Patient expectations should be clearly defined prior to any intervention. It is particularly important to ensure that patients understand the extent of achievable contouring and the possibilities of residual tissue laxity or excess. Patients should be counseled on the risks of surgical intervention, including poor scarring, wound dehiscence, seroma, hematoma, lower extremity swelling and lymphocele formation, infection, and recurrent deformity.
The first medial thigh lift was described by Lewis in 1957. 3 , 4 His initial technique involved excising tissue in both a horizontal and vertical vector. Lockwood later described performing a vertical vector excision through a horizontal scar pattern, and also advocated anchoring the medial thigh tissue to Colles’ fascia to improve results. 5 Despite the incorporation of these principles, horizontal medial thigh lifting is a procedure that is frequently compromised by scar descent (so that it is visible outside of undergarments or bathing suits) or traction on labial tissues, leading to symptoms of dryness (Fig. 47‑2).
For these reasons, patients with laxity limited to the upper third of the thigh may be candidates for horizontal excision. However, the majority of patients presenting for body contouring have laxity that extends beyond the upper third of the thigh. This must be addressed with a vertical excision pattern. The fundamental aspect of this approach to medial thigh lift is to use the vertical tissue resection to reorient the vertical tension vector in a horizontal fashion. This horizontal pull in the anterior and posterior planes allows for successful skin and thigh circumference reduction.
The patient is marked in the preoperative holding area prior to induction of anesthesia. The anterior extent of excision is planned using a variant of the lift and drop technique, with the proximal dog-ear taken out anteriorly along the groin. The final scar is designed to run along the medial aspect of the leg in an area of minimal visibility. The patient is placed in the supine position, antibiotics are administered, and general anesthesia is induced. The legs are abducted and may be supported in this position by stirrups, spreader bars, or bolsters. Pneumatic compression devices are placed prior to induction.
The anterior skin marking site is incised sharply, and dissection is carried out through the superficial fascia. At this plane, the tissue is mobilized from anterior to posterior. It is critical to maintain this level of dissection, which helps preserve the saphenous vein as well as the surrounding deep lymphatics. As the dissection is carried more proximally in the groin region near the femoral triangle, it is important to preserve all fat in this area and merely undermine skin, in an effort to avoid the underlying lymphatics. The posterior saphenous branch is consistently encountered coursing at an oblique angle into the elevated flap, and is ligated.
During the dissection from anterior to posterior, the elevated tissue is periodically advanced to determine the limits of dissection, with the goal being to minimize elevation of nonresected tissue and thus minimize surgical dead space. This measurement ultimately determines the extent of skin resection. In order to help conceal the scar proximally over the groin, we have followed the example of Kenkel and Eaves and added a “bottleneck” proximally, removing slightly more proximal anterior skin to better position the final scar. 6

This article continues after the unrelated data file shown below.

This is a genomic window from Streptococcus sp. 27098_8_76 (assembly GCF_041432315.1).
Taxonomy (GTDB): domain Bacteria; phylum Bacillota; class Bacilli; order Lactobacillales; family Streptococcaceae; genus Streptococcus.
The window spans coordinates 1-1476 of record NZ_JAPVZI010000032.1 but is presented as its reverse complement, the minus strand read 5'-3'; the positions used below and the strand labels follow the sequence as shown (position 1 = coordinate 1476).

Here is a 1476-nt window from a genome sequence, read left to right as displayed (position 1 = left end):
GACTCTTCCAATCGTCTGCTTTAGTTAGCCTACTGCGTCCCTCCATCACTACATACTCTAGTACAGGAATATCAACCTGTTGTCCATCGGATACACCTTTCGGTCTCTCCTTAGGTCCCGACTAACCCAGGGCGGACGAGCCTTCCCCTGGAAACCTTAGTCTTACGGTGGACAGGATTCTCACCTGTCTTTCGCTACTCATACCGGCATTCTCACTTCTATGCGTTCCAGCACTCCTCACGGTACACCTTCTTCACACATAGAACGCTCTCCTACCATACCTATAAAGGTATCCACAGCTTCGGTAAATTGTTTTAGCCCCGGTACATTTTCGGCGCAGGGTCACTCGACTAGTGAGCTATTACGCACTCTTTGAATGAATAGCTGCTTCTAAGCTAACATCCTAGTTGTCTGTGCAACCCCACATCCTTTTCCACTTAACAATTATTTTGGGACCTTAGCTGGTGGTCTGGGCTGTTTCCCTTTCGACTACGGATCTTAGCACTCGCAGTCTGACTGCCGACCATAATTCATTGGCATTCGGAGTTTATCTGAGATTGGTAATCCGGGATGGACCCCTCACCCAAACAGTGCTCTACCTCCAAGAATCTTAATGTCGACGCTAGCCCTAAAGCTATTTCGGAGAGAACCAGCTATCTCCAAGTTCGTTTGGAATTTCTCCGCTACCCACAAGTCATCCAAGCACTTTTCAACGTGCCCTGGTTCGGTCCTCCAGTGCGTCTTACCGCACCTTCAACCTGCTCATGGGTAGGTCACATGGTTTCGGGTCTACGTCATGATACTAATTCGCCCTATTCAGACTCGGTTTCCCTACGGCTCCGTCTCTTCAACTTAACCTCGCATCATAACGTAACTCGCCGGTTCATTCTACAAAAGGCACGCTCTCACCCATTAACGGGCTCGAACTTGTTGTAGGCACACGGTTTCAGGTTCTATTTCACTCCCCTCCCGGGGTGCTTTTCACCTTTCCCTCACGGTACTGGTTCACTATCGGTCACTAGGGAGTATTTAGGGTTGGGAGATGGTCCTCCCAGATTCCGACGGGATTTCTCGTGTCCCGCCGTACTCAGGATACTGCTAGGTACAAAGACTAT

Once the final extent of tissue excision is determined, hemostasis is achieved. In most cases, the tissue may be closed without a drain in place. However, drains may be considered for patients with an elevated BMI or those undergoing concomitant liposuction. Our approach to the excision and closure is a “close-as-we-go” philosophy. Closing the tissue in conjunction with the excision allows the closure tension to be continuously assessed for consistency. In the unlikely scenario that resection in a segment makes closure difficult, a portion of the incised flap can be repositioned back in the wound to assist in closing the wound. The superficial fascia is typically closed in interrupted fashion with a heavy polydioxanone suture (0 or 1). The skin is closed in one or two running layers of 3–0 or 4–0 monofilament absorbable suture. Topical skin adhesives may be utilized to dress the wound. Compression garments may be used immediately postoperatively based on surgeon’s and patient’s preference.
47.2.2 Postoperative Care
In properly selected patients, medial thigh plasty is safely performed in the ambulatory setting, and may also result in less postoperative complications. 7 Patients are encouraged to ambulate early postoperatively and gradually increase activities as comfort allows. Antibiotics are not routinely prescribed postoperatively. The wounds are examined for any evidence of infection or dehiscence, and minor wound complications are treated with daily wet-to-dry dressings until healing by secondary intention occurs. Compression garments may be utilized on a case-by-case basis depending on the use of concomitant liposuction, the presence and extent of swelling, as well as patient’s preference. Postoperative deep vein thrombosis chemoprophylaxis is recommended by some authors, but there is no currently consensus over use, timing, or duration.